After a day of demonstrating greaterIBM to our consulting colleagues, the group of 300 hopped on buses to an exciting evening event held at Lufthansa’s Flight Training facility.

Between wonderful food, drink, music and more of the business social networking that greaterIBM hopes to engender, our group was treated to virtual flights in a variety of state-of-the-art simulators for many models of commercial aircraft.

Meanwhile, we continued to describe the greaterIBM and get feedback and insights from the cream of our business service leaders on how the program can drive business and innovation opportunities.

During the course of the evening, groups of attendees were ushered onto the flight simulators and given a demonstration of how the multimillion-dollar mega-machines are used for safety training of pilots and crews.

As we prepare for the global greaterIBM program to take off, one lesson from our feedback in Frankfurt stands out…as IBMers, current and alumni, better understand how a social network for a large corporate ecosystem will operate, the more they seem to appreciate its potential.

We’ll continue the campaign in small exploratory events with current and former IBMers in Frankfurt, Vienna, London and Amsterdam.

Greater IBM in Frankfurt, Germany

IBMers Kevin Aires and Jack Mason are bringing the Greater IBM story to a meeting of senior IBM consultants in Frankfurt, Germany.
To accelerate the network’s growth as we prepare to become a live program, we’re showing our European colleagues the program’s portal, presence, blog and virtual worlds frontier.

We’re also using a nifty little Bluetooth broadcasting widget to send a greaterIBM “electronic business card” to the phones and mobile devices of the 300 or so consultants milling about the two-day event.

During breaks in the main room presentations, we’re also discussing the Greater IBM Connection’s strategy, and comparing notes with our colleagues on opportunities for this network to support business goals in key current markets, such as Germany, as well as emerging ones like China, India and Brazil.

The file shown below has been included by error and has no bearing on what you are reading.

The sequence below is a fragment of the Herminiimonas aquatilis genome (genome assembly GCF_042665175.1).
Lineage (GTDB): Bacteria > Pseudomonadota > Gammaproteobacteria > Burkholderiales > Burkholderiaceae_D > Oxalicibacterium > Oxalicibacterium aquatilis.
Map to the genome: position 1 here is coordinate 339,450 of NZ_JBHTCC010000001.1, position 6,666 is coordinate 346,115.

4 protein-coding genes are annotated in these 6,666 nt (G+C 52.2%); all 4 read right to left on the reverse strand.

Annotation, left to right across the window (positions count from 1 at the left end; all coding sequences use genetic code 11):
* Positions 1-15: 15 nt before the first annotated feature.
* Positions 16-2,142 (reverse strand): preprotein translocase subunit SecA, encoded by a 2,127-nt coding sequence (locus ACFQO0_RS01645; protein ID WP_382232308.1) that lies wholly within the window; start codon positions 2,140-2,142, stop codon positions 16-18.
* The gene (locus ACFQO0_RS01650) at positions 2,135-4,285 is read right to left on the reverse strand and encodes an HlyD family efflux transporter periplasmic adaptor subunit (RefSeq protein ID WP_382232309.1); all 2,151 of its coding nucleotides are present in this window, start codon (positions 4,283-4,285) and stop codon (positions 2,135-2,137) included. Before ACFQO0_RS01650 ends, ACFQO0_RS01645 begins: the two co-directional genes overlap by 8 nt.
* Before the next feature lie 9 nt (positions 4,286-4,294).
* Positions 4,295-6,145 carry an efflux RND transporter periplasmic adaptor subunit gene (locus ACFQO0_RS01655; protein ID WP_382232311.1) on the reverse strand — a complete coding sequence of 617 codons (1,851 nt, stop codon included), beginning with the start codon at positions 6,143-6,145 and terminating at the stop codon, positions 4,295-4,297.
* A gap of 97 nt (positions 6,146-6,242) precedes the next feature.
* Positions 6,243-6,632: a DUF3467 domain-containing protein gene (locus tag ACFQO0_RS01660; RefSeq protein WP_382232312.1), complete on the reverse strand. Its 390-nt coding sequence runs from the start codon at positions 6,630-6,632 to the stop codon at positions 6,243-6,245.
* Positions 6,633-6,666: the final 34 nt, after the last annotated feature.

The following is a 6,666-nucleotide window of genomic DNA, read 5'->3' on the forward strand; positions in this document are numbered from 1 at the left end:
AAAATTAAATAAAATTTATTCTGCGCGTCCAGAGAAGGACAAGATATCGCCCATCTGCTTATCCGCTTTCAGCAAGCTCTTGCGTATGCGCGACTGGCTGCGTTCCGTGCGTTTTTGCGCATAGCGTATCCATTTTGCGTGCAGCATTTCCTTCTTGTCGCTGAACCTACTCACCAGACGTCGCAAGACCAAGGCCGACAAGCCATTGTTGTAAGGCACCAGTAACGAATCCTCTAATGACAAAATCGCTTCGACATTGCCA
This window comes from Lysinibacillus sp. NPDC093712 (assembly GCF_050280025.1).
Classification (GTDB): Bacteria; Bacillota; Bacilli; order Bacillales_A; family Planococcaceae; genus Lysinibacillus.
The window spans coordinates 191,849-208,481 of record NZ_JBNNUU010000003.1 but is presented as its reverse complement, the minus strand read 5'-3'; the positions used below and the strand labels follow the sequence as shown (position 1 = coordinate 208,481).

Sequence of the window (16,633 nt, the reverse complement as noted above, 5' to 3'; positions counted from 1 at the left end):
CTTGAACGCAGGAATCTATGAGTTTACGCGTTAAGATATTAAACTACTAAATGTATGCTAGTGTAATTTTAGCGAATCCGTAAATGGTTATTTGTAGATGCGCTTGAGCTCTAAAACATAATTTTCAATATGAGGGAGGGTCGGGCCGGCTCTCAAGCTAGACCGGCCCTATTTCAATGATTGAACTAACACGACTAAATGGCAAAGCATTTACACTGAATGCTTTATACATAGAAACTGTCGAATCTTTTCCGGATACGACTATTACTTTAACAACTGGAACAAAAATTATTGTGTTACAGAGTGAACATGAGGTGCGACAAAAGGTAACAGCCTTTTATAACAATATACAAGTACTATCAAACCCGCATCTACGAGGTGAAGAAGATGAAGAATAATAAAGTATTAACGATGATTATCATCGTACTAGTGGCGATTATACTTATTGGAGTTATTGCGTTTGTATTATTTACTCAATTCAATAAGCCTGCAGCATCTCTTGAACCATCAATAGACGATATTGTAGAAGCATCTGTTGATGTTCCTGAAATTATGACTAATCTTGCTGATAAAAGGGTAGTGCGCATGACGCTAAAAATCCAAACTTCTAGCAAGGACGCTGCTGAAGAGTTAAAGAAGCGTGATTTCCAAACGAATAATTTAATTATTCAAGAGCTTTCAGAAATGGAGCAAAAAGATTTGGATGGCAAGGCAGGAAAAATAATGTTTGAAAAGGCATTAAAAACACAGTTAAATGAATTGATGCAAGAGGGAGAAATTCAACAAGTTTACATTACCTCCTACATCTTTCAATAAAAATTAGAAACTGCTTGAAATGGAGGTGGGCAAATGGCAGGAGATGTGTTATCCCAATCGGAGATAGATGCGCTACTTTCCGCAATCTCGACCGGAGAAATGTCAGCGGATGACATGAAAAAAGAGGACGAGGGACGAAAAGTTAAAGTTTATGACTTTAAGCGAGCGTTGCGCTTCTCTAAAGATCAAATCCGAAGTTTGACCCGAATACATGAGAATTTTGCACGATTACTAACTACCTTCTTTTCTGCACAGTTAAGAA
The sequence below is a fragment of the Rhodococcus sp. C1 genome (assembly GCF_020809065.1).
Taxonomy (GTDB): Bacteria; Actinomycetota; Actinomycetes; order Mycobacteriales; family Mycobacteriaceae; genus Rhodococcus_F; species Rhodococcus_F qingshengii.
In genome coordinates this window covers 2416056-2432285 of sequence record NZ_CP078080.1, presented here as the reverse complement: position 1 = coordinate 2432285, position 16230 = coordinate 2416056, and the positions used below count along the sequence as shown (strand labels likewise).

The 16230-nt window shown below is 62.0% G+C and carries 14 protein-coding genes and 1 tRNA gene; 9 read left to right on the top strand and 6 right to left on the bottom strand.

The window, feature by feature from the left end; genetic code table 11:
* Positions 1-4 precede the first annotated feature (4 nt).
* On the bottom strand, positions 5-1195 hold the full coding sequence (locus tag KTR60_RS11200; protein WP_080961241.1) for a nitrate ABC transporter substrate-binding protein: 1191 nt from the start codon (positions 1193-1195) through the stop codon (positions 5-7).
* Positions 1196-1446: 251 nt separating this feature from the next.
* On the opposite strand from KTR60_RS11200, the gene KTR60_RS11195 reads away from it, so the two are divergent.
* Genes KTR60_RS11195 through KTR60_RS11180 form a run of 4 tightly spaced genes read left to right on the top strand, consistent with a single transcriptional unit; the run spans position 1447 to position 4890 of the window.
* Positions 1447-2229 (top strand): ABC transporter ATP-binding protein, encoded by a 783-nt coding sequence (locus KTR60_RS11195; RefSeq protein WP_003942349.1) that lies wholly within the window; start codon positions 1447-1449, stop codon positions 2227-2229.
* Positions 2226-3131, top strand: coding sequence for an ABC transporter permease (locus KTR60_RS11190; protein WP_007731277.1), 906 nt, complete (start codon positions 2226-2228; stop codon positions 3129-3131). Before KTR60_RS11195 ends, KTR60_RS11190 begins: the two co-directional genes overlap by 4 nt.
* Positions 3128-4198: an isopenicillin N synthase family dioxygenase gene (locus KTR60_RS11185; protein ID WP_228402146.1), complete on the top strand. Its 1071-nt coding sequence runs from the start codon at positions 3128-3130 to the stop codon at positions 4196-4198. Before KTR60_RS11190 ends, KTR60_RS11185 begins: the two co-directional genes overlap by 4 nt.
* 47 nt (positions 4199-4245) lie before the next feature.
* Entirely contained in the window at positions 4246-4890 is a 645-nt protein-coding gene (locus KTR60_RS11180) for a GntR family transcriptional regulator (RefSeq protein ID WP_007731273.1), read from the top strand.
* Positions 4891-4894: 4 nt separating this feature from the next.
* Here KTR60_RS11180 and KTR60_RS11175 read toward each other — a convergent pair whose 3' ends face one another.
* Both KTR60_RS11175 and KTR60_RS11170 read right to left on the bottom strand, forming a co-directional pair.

The heart of that strategy is to empower alumni IBMers to stay connected with current IBMers, as well as each other.

Such richer relationships promise to benefit all involved, and to transform what it means to be an “IBMer” into something bigger and better than just being a current employee.

Of course, enabling current and former IBMers to interact — online, through live events and even via the exciting new from of virtual worlds — is very much in line with the emerging principle that the greatest societal innovations are the product of rich collaborations, collective creation that is increasingly empowered by Web 2.0 trends and technologies.

Of course, the real power of greaterIBM will not be a matter of technology, but of empowering people with new abilities to connect with each other.

One learning from this immersion in IBM’s global business culture is that virtually all IBMers get the premise and promise of the business social network we’re preparing to soon make public.

Meanwhile, our pilot network is growing briskly, with more than 800 members. Current and former IBMers who would like to become part of this group of groundbreakers are welcome to join via this link:

And Greater IBMers are equally welcome to share this invite link with alumni IBMers they think would want to join this network for collaborative innovation.